Derek Jeter is the 11th-greatest leader in the world? Uh, no


Quick. Think of the greatest leaders in our world today, and you’re likely to immediately ramble off responses that include Pope Francis, the Dalai Lama, Bill Clinton, and Roger Goodell.

Well, sorry, the czar of the NFL rightfully didn’t make the cut for Fortune’s recent list of “The World’s 50 Greatest Leaders.” But if you’re among those who think Yankees shortstop Derek Jeter is a more worthy world leader than your average CEO spear-heading education reform, you’re in luck.

In the most ridiculous tribute to the shortstop since he announced that 2014 would be his final season (and mind you, it’s March, we haven’t seen anything yet), Fortune ranks Jeter as the 11th-greatest leader in the free world, two spots behind the Dalai Lama, but four spots behind Bono, from whom most of the world is simply looking for a decent album for the first time in almost 20 years.


Derek Jeter. Tom Brady is going to be ripped.

Here’s Fortune’s excuse reasoning for including Jeter:

As he begins his 20th and final season in pinstripes, Jeter remains the type of role-model player that even a Red Sox fan must grudgingly respect. It’s not the five World Series rings he’s won or his team record for career hits. In a steroid-tainted, reality-TV era, Jeter, the son of two Army veterans, continues to stand out because of his old-school approach: Never offer excuses or give less than maximum effort.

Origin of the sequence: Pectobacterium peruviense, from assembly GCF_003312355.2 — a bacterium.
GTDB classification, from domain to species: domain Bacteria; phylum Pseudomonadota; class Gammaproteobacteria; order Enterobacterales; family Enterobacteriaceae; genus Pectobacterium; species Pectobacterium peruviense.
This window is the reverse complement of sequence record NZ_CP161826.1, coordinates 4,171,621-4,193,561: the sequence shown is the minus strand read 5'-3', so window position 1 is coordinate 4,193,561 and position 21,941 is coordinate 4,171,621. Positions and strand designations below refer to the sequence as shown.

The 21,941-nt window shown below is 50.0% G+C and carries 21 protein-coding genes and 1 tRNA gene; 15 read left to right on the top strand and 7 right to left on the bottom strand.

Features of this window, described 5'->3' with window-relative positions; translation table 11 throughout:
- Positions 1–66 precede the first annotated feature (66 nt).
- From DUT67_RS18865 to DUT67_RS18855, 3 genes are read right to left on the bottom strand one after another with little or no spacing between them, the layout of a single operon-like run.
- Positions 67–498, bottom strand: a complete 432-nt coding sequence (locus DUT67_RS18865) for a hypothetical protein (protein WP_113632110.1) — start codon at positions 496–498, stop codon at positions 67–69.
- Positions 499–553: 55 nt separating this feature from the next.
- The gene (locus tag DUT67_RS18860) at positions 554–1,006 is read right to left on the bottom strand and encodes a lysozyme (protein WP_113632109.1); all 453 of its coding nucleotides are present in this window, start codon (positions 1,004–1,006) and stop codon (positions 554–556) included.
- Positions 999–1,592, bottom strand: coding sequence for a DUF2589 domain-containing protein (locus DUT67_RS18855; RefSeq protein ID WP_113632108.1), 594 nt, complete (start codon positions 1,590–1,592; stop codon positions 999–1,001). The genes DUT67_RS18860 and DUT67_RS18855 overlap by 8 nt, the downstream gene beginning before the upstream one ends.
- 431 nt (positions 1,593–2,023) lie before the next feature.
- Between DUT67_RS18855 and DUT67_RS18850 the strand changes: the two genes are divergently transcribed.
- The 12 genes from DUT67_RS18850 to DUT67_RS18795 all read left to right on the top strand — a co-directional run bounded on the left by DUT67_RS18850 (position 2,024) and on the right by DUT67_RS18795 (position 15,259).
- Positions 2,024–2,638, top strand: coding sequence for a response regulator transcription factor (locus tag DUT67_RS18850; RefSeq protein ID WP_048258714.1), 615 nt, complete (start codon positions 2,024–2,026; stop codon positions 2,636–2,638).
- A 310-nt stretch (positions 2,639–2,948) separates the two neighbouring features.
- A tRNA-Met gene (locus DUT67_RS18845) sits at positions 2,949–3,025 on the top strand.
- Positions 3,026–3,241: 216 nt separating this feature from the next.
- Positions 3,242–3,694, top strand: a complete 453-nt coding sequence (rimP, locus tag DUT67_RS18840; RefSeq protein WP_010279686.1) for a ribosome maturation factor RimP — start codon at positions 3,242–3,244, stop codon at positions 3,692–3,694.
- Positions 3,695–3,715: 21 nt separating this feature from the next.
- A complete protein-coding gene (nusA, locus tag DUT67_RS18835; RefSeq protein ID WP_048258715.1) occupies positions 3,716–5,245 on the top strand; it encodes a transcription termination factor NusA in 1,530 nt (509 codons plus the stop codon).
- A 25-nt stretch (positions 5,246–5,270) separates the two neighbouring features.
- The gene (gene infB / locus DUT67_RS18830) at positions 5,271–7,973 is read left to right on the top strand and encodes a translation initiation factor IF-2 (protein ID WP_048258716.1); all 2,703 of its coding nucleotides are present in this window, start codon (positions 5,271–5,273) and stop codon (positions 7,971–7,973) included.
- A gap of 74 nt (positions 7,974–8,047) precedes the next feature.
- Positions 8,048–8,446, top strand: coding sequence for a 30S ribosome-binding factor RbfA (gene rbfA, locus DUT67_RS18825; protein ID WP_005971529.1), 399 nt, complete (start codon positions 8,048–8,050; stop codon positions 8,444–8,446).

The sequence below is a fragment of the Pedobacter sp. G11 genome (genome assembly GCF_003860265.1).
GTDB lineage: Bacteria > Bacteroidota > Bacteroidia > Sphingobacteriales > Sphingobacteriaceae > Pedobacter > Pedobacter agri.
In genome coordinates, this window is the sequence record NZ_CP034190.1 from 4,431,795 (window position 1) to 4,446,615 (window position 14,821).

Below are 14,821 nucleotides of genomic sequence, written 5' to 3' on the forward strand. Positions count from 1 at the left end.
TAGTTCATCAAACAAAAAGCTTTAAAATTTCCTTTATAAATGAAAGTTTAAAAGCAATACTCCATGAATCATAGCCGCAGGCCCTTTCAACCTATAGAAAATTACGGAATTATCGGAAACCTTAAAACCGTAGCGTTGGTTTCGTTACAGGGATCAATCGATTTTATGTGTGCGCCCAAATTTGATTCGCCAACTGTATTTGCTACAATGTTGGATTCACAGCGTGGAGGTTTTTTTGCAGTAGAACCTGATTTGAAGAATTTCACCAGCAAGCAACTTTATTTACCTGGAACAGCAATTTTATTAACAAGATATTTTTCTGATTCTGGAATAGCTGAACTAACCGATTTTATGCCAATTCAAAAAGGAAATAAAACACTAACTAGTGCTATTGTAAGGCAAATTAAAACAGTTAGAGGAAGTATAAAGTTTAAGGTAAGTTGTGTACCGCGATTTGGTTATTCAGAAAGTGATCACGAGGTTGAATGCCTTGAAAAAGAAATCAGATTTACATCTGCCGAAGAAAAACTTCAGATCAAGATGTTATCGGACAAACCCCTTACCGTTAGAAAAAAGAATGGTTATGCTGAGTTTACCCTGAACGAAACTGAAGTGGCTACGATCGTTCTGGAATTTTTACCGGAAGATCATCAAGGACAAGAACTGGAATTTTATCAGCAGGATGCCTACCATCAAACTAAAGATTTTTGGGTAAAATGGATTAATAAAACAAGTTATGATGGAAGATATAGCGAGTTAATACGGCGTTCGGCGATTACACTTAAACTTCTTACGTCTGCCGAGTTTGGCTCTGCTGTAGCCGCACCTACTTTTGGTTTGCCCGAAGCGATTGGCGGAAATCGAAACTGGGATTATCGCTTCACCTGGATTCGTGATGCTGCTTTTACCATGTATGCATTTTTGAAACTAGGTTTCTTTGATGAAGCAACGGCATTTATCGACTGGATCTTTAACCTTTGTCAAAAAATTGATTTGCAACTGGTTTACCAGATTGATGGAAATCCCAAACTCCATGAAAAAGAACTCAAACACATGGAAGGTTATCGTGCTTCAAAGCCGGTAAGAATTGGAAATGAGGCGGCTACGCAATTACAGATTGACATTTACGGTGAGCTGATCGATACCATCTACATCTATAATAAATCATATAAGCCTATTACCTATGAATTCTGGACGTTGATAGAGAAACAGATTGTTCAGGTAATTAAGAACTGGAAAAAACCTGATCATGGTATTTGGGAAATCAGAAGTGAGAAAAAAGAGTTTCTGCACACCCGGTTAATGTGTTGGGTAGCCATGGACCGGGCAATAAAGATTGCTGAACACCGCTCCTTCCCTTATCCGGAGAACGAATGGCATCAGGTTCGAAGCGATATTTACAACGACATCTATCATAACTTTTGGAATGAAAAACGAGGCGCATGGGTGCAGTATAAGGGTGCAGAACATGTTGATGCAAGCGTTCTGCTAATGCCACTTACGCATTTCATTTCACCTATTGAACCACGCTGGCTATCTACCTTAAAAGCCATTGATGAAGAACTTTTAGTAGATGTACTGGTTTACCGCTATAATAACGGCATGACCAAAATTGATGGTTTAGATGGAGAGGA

Neat. Why isn’t that hustling Grady Sizemore on the list as well? Jim Leyland preaches an old-school approach too. Where’s his spot?

Jeter’s inclusion isn’t the only reason that Fortune’s list is a head-scratcher, nor is he the only sports-related member. Johns Hopkins University swimming coach George Kennedy ranks 36th because he “sees not just each season, but each meet as a new chance to change things up.”

So did Pavlov’s dog.

In a tie at No. 20, we have Duke basketball coach Mike Krzyzewski, Spurs coach Gregg Popovich, and University of South Carolina women’s coach Dawn Staley. “Three active coaches with very different styles stand out.” Oddly, there’s no mention of Mercer.

But Jeter at No. 11 even has to have fan-boy Yankee fans scratching their heads. That’s not to discount Jeter’s overwhelming charity work over the course of his professional career, but call me when he’s building churches in the Dominican Republic like Pedro Martinez. But here’s why No. 47, Juliana Rotich, made the list: “Nonprofit Ushahidi has helped seed the fast-growing East African tech industry and reimagined what technology can do. Witness its crowdsourced mapping platform, which helps communities track everything from violence to floods.”


Jeter can hit a curveball and is really good at doing rah-rah stuff.

If that’s all it takes, Dustin Pedroia will probably be on next year’s list.

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